Beyond this, the details will depend on the model. ESPN’s Real Plus-Minus, for instance, factors in both teammate and opponent context for each individual player, and also has an element of box score statistics involved – it’s among the more complex measures out there, and generally considered one of the more “accurate,” so far as such a term confirms what we already can glean about players.
Let’s look at a simple example of how this sort of thing can be useful even for the casual observer:
Quantifying a player’s defensive abilities has always been one of the toughest areas within analytics. Anyone with a keen eye and experience can get a good rough idea by watching players, and one can use NBA.com’s advanced on/off court logs to determine that a team tends to suffer defensively when one particular player steps on or off the court. There are a few other tracking services (such as Synergy Sports and SportVU cameras) that can assist us here.
These are helpful things to know, but they’re limited. What if, for instance, a guy has bad on/off numbers which would indicate that he’s a defensive liability, but in reality he simply plays a huge portion of his minutes with at least one other bad defensive player? That’s where APM metrics come in. By aggregating figures neither our brains nor simple on/off measures could ever keep track of over long periods of time, they can do a much better job of separating the true causes of a team’s positive or negative play on an individual level.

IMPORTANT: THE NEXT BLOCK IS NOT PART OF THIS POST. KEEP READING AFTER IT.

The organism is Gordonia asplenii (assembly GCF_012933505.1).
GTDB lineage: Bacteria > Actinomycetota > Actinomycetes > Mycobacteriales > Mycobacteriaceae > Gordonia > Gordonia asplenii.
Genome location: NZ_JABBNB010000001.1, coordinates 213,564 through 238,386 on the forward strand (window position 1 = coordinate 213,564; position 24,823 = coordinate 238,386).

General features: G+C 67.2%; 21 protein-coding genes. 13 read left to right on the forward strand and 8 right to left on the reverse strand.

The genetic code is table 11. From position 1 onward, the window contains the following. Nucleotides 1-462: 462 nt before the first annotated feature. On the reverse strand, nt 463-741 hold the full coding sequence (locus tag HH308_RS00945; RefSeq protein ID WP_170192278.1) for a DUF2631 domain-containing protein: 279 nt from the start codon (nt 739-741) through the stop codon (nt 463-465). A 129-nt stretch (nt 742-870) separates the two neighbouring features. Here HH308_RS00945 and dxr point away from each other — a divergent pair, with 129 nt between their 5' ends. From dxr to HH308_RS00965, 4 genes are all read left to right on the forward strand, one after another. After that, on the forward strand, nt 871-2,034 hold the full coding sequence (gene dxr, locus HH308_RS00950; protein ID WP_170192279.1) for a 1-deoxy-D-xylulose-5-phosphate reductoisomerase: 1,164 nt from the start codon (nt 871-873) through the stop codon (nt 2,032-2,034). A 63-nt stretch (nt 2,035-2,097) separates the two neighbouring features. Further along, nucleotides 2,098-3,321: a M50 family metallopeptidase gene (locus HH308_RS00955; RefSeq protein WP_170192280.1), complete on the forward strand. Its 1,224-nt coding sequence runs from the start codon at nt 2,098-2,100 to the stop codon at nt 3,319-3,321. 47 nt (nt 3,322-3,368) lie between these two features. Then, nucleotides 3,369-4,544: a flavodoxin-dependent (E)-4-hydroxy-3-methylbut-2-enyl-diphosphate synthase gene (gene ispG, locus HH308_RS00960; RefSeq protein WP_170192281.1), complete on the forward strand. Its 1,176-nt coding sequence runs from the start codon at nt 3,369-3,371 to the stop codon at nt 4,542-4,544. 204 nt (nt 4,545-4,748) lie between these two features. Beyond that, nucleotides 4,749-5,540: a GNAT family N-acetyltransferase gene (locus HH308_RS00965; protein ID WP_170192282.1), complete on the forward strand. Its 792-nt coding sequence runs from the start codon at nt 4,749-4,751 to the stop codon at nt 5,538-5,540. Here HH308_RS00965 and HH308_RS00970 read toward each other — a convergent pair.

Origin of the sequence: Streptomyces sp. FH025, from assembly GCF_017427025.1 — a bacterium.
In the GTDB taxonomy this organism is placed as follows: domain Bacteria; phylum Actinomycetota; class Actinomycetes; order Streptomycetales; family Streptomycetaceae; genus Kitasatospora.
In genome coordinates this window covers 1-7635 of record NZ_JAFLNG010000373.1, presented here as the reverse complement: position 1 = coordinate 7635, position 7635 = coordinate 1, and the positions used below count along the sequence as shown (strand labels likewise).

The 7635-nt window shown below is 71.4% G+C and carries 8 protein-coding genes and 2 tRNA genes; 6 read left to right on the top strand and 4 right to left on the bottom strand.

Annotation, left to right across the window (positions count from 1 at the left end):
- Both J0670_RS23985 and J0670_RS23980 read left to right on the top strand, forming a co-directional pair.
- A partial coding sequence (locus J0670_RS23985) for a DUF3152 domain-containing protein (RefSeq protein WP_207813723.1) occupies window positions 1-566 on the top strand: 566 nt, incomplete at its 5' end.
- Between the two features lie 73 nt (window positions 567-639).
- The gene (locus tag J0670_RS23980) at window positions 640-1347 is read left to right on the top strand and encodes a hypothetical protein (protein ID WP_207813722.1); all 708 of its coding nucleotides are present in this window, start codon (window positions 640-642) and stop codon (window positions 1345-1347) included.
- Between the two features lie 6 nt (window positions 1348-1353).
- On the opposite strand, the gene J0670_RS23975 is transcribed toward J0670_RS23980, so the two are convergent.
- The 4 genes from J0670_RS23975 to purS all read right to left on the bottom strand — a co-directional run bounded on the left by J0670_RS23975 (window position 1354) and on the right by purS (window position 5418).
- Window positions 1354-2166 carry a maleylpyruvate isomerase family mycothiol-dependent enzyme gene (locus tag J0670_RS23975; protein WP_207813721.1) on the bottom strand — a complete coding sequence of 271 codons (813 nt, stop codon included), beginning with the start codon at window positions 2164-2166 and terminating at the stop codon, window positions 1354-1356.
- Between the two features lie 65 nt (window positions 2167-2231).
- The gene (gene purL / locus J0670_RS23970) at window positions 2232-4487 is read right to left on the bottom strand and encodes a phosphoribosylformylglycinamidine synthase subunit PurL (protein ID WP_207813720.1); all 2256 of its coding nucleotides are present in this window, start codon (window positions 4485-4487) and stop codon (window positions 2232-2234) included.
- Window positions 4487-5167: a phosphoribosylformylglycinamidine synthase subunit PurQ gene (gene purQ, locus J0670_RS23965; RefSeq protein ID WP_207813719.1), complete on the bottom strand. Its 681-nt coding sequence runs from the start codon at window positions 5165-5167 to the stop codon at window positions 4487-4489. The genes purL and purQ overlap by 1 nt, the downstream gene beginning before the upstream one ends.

Now, none of these metrics are perfect by any means – it’s why there are so many variations favoring slightly different approaches. No stat can track how well a guy contests a shot, or whether he pushes himself to 100 percent to get around every single screen set against him. But because these metrics touch so many individual data points that help smooth out incongruities, the guys who make these sorts of “non-trackable” plays will almost always eventually show through in APM outputs.
Who Are Some Plus-Minus Outliers?
Part of what helps indicate the effectiveness of a metric like Real Plus-Minus is the fact that a look at the top of the rankings typically reveals all the guys we’d think of as the best players in the league. Last season’s top five for RPM, in order, were: Stephen Curry, LeBron James, James Harden, Anthony Davis and Kawhi Leonard – or in other words, the top three MVP vote-getters, the Defensive Player of the Year, and the best under-22 player since LeBron at that age.
That said, each iteration of APM will highlight several outliers on both ends of the spectrum: guys who the models either like or dislike in stark contrast with what consensus opinions of them tend to be.